Even after decades of home taping on cassettes, burning CDs and recording 48 digital tracks on a $300 PC, there's something magic about the idea of making your own vinyl. If we could all press 12-inch singles in our bedrooms, wouldn't that be cool? That's why it's such a shame that the Tomy Voice-Corder falls into the 'noteworthy vintage equipment' department. Of course, it's also a toy, not a serious piece of kit. Launched in 1972, but still looking hot today, the Voice-Corder allowed spoilt Japanese kids to record minature plastic disks. The blue arm records, while the red arm plays back. The Voice-Corder was, inevitably, a financial disaster, and is now so rare that it's only recently been rediscovered by Miniorgan.com, the fantastic online library of kitsch sound boxes from the last century.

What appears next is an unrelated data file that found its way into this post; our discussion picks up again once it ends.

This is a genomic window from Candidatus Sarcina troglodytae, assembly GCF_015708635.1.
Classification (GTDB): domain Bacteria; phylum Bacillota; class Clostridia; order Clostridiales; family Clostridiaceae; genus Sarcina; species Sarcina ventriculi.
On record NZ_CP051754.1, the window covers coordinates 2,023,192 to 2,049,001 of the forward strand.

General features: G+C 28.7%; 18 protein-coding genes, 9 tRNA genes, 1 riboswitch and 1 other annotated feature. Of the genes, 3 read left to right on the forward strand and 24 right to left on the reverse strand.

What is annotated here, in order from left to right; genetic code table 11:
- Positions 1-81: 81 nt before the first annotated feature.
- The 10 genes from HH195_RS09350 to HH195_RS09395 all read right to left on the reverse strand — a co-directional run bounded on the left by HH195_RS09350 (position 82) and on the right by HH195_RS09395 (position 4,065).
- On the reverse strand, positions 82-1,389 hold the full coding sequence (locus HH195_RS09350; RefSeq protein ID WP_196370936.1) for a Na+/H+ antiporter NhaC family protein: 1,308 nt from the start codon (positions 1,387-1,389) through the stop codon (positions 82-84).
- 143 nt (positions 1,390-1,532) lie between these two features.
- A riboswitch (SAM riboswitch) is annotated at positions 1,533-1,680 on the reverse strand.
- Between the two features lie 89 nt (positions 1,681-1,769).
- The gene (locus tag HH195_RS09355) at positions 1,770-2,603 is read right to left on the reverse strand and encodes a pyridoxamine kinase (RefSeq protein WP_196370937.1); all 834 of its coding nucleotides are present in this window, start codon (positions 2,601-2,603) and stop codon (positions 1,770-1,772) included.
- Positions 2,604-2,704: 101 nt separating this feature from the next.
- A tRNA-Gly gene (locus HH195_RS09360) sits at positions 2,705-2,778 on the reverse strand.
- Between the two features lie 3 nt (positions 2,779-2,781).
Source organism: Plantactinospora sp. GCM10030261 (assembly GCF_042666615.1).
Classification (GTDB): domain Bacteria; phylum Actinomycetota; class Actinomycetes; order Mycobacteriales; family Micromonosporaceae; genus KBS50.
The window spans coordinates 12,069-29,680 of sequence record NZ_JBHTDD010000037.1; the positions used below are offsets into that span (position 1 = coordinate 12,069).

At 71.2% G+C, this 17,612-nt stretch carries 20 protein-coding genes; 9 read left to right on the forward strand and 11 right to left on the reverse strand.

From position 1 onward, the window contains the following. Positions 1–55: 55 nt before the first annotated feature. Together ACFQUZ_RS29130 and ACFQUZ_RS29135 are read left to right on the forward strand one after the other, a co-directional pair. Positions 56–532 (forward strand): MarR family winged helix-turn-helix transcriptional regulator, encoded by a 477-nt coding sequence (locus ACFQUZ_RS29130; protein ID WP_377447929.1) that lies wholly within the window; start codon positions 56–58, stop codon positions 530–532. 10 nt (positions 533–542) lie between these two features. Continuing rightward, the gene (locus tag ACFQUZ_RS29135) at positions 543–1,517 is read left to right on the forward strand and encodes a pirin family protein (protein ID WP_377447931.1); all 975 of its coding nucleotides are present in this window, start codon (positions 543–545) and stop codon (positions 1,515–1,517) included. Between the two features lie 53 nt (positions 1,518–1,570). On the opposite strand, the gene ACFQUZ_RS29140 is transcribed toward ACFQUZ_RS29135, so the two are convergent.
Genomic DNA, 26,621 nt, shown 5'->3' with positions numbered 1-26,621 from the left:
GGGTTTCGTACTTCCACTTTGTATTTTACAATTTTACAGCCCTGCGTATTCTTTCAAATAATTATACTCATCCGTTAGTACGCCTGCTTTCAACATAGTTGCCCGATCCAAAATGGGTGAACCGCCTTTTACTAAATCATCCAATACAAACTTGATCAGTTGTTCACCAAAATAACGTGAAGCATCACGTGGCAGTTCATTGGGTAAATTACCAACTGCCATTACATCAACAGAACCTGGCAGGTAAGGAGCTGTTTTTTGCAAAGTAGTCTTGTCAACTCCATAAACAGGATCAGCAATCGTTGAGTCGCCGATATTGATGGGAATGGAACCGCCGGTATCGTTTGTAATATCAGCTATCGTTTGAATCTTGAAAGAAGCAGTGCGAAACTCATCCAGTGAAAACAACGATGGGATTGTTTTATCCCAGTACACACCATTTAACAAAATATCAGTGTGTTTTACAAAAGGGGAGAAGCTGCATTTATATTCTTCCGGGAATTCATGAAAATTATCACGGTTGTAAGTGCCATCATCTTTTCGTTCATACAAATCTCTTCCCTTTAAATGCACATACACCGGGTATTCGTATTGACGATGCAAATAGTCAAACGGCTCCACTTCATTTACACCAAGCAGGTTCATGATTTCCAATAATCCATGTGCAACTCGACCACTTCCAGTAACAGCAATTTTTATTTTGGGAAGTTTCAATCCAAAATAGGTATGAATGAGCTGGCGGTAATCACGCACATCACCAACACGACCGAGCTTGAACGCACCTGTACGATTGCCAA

Unlike, say, playing the guitar or making beats, cutting vinyl is a fantastically complicated mechanical process. This is probably nobody ever produced a serious home system. A few years ago, just as vinyl was coming under serious threat from CD mixers as a DJ tool, came the Vinylium Dubplate Cutter, a fantastic looking Swiss-made aluminum gadget which bolts onto a nomal turntable. The only problem? It costs $7,000, which would buy you a hell of a lot of rare platters, without making you own. (Vestax's VRX2000 is another 'consumer' vinyl cutter, for $10,000.)
There's one other Japanese alternative, but it won't halp vintage-minded djs. Gakken's Emile Berliner Gramophone Turntable is a $59 kit to build your own old-style gramophone recorder, which scratches recordings into the shiny side of a CD.